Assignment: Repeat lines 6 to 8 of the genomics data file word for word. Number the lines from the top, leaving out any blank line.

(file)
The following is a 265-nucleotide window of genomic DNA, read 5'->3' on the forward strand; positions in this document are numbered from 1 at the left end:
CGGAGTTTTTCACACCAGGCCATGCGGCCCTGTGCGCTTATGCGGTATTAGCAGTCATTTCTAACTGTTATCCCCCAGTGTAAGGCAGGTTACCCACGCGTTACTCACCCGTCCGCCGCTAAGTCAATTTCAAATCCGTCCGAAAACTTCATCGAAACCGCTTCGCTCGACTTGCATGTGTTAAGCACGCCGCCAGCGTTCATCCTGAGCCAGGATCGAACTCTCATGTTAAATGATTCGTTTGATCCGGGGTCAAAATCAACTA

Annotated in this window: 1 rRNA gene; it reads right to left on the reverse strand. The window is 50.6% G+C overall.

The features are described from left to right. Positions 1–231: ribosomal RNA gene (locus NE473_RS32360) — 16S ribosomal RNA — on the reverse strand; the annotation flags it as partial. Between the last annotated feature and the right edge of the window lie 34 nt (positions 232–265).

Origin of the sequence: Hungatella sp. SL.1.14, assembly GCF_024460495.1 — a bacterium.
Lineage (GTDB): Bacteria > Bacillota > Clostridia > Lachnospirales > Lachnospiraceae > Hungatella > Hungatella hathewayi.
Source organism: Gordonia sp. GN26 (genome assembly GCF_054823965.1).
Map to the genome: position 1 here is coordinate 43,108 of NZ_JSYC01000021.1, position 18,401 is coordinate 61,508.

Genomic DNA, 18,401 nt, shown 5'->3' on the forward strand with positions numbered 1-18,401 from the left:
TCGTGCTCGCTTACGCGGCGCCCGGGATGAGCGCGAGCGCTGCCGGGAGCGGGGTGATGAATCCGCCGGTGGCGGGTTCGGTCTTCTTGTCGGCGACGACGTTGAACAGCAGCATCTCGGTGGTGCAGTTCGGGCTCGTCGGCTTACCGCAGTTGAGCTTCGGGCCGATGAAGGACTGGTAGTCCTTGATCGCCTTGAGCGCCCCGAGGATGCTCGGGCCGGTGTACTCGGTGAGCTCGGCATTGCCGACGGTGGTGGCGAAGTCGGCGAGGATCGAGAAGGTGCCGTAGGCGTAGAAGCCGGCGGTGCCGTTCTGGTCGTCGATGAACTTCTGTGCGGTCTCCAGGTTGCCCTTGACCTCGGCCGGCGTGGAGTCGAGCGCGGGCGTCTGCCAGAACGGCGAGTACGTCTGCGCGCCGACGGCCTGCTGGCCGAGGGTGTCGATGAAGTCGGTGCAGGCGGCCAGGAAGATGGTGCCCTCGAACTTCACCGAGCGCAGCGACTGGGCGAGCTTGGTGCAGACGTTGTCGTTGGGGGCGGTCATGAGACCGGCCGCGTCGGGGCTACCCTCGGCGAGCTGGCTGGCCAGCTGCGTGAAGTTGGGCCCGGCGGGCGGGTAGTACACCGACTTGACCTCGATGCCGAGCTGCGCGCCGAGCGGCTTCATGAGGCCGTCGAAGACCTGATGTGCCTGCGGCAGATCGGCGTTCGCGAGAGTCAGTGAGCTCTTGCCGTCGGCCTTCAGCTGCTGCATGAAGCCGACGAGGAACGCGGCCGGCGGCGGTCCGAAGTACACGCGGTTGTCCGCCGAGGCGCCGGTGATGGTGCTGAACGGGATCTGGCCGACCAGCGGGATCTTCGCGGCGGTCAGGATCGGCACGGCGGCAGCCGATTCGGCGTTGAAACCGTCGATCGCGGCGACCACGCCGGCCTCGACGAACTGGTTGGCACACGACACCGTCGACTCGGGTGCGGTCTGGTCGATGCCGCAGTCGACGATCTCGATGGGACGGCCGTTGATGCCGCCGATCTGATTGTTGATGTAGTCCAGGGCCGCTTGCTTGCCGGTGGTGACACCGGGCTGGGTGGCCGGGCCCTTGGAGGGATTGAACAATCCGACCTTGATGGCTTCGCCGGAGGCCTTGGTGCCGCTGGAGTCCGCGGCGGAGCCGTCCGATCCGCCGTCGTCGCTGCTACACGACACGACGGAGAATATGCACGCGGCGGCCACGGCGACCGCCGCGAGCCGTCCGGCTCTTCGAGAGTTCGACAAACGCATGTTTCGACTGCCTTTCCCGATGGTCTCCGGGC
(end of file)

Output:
Lineage (GTDB): Bacteria > Bacillota > Clostridia > Lachnospirales > Lachnospiraceae > Hungatella > Hungatella hathewayi.
Source organism: Gordonia sp. GN26 (genome assembly GCF_054823965.1).
Map to the genome: position 1 here is coordinate 43,108 of NZ_JSYC01000021.1, position 18,401 is coordinate 61,508.